iFi Audio iPhono3 Black Label

IFi Audio has been most prolific on the digital side in recent years, but the company has made phono stages for some time and the iPhono3 Black Label (unsurprisingly replacing the iPhono2) is no exception. The basic specification is very similar to its predecessors. It’s a single-input design (although MM and MC carts have separate inputs, you cannot switch between them) with adjustment for impedance, capacitance and gain undertaken by dip switches on the underside. This is less convenient than some rivals, but once it’s set the iFi can be stored out of sight which is potentially handy.

The headline feature here is the noise levels, or indeed the lack of them. A noise floor of -85dB is quoted, which means that if the turntable it’s connected to is quiet, it should be all but inaudible at idle. It also means that a signal-to-noise ratio of 85dB for MM and MC is technically possible. Up to 72dB of gain is available and there are some useful intermediate settings for high-output MC types too. The iPhono3 also has six different EQ curves for pre RIAA material (and indeed post in some circumstances), which can be selected via a small switch on one end of the chassis.

The power supply is an off-board type that’s one of iFi’s own iPower X units. The underside dip switches are initially slightly intimidating, but iFi has had the good sense to put a configurator on its website explaining what’s best for your specific cartridge.

Sound quality
Connected to an original production Avid Ingenium (HFC 379) complete with metal platter upgrade and SME M2-9 arm, the iPhono 3 makes good on the promise of its low noise level. At idle, it’s as quiet as the Cyrus Phono Signature (HFC 408) and gives everything an instant dynamic boost.

Kicking off with the moving-magnet input being fed with a Nagaoka MP-200 (HFC 434), the iPhono3 conveys a feeling of unforced but appreciable accuracy – something that underpins everything that it does. Antony And The Johnsons’ Hope There’s Someone reveals Antony Hegarty’s unique and heartfelt vocals and the supporting instrumentation with effortless realism. There is also a wholly convincing perception of space and depth to the way the iPhono3 presents the information that’s a side effect of that very low noise floor. Moving to the more forceful recording of Au Rêve by Cassius, the iFi retains its ability to open out this dense and varied album and keep everything sounding believable.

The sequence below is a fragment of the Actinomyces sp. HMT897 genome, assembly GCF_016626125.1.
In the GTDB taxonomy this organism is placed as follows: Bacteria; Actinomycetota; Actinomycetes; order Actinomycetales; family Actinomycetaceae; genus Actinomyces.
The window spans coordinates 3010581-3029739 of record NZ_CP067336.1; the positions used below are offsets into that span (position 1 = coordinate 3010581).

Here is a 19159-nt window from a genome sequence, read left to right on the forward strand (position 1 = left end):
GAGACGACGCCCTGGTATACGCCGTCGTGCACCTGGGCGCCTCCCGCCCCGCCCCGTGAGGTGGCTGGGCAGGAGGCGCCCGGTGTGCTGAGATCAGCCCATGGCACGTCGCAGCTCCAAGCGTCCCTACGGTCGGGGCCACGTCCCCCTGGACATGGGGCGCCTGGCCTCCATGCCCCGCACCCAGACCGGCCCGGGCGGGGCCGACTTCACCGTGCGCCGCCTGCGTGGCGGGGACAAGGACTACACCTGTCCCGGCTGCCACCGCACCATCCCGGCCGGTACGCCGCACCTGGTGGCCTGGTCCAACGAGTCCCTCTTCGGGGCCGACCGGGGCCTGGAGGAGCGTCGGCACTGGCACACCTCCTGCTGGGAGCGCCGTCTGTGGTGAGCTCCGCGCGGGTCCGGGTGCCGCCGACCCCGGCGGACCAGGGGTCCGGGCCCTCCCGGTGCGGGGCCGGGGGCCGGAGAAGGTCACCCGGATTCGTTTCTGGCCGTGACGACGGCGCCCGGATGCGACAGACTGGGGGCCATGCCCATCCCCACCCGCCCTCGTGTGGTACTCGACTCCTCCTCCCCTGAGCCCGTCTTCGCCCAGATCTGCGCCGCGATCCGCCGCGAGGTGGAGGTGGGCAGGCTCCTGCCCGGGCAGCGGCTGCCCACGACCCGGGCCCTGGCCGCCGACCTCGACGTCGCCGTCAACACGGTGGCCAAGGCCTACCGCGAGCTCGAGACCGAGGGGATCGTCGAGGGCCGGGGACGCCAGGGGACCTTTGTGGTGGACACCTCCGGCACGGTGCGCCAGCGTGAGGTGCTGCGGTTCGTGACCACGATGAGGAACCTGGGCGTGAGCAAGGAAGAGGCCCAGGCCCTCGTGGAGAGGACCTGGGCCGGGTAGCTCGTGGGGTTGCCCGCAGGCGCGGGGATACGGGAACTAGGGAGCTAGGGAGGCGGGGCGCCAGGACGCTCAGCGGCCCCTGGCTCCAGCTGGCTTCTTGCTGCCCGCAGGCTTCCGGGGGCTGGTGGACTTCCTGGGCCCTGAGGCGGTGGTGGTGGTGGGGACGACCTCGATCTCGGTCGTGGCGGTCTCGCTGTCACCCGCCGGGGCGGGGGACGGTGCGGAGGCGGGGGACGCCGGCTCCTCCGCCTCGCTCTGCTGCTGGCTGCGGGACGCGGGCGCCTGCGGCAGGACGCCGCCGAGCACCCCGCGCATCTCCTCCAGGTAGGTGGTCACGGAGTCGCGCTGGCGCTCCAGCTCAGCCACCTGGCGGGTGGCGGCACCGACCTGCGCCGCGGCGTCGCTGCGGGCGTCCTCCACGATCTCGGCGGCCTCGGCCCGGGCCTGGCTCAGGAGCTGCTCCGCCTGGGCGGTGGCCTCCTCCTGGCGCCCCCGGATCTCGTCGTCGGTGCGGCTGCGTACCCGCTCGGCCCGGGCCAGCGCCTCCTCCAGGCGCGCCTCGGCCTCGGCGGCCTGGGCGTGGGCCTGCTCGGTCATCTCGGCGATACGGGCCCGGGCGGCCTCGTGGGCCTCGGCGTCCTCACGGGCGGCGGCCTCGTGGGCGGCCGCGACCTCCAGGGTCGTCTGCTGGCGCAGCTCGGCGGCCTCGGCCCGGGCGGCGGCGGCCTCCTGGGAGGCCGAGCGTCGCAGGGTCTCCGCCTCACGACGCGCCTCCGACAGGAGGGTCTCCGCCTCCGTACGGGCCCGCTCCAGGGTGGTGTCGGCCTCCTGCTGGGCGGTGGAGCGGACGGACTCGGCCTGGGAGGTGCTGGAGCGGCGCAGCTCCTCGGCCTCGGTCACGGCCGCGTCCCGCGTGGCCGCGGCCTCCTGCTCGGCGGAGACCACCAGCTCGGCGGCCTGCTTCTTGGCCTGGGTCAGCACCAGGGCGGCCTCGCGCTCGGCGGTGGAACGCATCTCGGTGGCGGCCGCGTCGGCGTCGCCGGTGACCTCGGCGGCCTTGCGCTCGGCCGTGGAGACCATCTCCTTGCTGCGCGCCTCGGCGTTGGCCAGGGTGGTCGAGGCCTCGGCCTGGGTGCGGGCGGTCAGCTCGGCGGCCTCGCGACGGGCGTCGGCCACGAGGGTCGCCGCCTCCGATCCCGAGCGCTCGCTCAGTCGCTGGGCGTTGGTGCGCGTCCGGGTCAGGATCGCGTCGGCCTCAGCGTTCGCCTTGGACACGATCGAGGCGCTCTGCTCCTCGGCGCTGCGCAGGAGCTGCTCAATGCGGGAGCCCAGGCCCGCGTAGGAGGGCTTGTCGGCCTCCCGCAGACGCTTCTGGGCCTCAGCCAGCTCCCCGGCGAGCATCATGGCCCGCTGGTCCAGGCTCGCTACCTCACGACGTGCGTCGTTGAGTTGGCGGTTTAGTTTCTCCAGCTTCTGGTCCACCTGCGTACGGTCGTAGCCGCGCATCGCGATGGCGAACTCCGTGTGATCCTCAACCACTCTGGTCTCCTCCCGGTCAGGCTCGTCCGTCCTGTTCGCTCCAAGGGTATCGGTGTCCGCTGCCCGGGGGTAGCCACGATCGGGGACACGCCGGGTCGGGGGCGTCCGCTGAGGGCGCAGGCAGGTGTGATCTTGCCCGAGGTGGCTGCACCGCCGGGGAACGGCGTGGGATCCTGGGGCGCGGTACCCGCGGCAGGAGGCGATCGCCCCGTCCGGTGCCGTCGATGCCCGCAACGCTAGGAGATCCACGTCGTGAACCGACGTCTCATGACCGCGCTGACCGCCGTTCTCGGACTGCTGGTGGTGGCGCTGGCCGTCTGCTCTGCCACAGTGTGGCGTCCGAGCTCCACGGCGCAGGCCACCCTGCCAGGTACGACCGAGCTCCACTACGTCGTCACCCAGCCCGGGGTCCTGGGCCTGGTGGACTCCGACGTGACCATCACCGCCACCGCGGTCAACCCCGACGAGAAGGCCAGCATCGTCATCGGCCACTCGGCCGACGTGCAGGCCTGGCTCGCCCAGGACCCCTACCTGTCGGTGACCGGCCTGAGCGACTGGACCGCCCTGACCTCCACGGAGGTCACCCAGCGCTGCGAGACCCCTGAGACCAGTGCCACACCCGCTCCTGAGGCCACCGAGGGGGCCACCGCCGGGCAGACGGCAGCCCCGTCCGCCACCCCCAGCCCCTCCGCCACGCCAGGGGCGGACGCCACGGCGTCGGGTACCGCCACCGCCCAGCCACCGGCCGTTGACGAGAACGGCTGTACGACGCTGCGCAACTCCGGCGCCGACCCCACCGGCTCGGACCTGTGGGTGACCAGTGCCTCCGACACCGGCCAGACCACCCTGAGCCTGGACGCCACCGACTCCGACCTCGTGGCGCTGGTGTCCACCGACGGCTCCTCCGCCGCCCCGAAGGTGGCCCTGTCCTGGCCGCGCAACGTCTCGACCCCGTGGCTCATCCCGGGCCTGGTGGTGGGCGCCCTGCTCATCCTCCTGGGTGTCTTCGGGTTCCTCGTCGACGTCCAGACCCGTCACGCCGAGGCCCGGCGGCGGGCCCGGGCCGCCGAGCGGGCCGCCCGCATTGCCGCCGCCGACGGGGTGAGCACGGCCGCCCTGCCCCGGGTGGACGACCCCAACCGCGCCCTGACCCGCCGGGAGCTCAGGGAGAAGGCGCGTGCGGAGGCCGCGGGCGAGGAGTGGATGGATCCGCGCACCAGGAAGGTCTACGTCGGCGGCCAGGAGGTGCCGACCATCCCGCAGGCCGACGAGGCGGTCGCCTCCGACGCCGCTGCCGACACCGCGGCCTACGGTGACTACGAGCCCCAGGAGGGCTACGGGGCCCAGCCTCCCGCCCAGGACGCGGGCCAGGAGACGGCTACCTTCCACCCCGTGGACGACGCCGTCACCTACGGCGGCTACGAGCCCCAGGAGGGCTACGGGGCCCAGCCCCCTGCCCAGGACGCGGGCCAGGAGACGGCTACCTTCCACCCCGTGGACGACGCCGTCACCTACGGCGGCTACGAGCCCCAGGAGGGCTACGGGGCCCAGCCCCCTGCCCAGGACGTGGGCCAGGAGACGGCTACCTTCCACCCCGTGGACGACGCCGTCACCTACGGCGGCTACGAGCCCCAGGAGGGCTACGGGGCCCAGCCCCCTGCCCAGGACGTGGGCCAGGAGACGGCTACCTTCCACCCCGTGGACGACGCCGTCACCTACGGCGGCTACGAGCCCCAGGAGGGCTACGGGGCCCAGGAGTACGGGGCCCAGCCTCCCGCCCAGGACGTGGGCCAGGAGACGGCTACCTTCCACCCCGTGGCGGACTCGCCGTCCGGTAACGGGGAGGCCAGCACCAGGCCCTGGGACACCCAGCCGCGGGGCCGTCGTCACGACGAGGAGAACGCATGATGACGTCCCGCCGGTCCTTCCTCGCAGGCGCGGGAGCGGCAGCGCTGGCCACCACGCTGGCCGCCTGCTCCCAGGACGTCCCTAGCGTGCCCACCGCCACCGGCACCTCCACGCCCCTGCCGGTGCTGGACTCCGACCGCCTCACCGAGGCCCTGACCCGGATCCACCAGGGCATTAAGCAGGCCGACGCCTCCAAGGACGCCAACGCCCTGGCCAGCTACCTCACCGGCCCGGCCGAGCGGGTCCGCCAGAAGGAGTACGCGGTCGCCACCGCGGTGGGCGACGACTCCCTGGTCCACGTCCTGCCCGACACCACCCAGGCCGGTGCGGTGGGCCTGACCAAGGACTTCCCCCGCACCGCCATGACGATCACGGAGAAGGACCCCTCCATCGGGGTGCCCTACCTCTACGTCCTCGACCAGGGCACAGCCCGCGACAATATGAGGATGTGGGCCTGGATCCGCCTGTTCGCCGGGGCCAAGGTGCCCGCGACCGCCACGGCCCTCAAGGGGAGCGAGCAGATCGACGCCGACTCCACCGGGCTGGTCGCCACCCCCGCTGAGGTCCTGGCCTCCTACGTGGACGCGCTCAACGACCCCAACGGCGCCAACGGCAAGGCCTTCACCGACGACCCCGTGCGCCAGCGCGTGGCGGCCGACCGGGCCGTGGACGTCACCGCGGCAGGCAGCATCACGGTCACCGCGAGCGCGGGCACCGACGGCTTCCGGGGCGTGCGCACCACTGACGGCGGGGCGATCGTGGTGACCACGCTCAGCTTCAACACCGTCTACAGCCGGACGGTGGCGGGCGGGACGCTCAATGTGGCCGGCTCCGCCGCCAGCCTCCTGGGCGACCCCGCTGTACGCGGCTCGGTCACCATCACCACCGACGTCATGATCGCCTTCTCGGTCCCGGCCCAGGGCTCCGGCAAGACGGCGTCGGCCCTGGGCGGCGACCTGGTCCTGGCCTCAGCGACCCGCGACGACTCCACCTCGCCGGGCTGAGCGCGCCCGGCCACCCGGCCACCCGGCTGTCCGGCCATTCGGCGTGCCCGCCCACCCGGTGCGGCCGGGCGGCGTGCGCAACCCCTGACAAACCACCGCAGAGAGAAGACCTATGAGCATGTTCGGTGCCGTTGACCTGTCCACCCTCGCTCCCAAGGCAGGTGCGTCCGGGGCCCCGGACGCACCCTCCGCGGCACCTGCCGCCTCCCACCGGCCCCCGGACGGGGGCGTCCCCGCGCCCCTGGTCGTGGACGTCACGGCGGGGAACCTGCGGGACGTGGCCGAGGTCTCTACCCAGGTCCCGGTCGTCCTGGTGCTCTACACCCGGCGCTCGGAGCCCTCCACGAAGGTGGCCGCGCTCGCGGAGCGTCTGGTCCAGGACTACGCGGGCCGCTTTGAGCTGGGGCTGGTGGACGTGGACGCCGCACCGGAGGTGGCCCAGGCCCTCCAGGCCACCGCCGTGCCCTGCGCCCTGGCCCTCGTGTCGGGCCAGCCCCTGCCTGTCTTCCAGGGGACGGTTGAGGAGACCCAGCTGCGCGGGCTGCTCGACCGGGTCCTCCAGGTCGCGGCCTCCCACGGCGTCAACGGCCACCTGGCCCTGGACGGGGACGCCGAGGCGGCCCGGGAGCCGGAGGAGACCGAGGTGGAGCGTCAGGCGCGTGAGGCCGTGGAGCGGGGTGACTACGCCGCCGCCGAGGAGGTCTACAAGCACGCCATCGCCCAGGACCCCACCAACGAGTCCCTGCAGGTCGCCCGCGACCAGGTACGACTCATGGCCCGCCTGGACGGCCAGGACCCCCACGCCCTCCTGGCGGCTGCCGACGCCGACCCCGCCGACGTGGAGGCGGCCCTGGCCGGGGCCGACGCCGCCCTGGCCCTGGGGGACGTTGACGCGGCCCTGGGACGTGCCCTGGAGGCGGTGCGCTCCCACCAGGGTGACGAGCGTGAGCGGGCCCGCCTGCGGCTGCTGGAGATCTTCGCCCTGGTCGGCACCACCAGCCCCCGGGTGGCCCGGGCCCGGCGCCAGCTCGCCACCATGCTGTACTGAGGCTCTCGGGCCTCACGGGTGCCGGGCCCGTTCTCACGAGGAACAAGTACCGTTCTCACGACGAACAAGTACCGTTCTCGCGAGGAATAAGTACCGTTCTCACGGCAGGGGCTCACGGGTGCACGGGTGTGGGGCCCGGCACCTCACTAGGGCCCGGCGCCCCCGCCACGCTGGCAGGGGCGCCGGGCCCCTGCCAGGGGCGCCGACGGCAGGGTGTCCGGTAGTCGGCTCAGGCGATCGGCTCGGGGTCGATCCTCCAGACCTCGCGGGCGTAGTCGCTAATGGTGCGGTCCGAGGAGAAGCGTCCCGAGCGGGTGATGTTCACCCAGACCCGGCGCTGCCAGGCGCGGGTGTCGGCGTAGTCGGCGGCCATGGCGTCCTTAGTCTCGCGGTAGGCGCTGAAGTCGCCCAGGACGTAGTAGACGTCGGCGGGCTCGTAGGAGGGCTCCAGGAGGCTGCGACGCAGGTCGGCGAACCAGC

Switching over to a Goldring Ethos (HFC 449) and setting the iFi up as per the suggestions of the online calculator, sees a comfortable jump in performance commensurate with the leap in cartridge quality. Once again, it’s the effective absence of noise that helps it to sound so effortlessly dynamic because the peaks of music come up from a near silent base. With the superb recording of Talk Talk’s The Colour Of Spring, the iFi delivers a performance that allows for the suspension of disbelief and that then pulls you into the music.

The limitations of the iPhono3 Black Label are slight and depend to a great extent on your partnering equipment. With the extremely matter-of-fact Avid and SME combination, some listeners may find they want more character from their phono stage – something the iFi, with its exceptionally accurate presentation might not necessarily deliver. The (more expensive) Cyrus also demonstrates a slightly greater bass extension, but it would be a stretch to call the iPhono3 Black Label lightweight. When you accept that accuracy is the order of the day here, what this phono stage offers is a level of unvarnished realism and effortless dynamics in a compact and well thought-out design that will appeal to many people. ES    

Product: iFi Audio iPhono3 Black Label
Type: Phono stage

●  MM/MC inputs with wide range of configurable options
●  Supplied with iPowerX PSU

Read the full review in  Issue 467

iFi Audio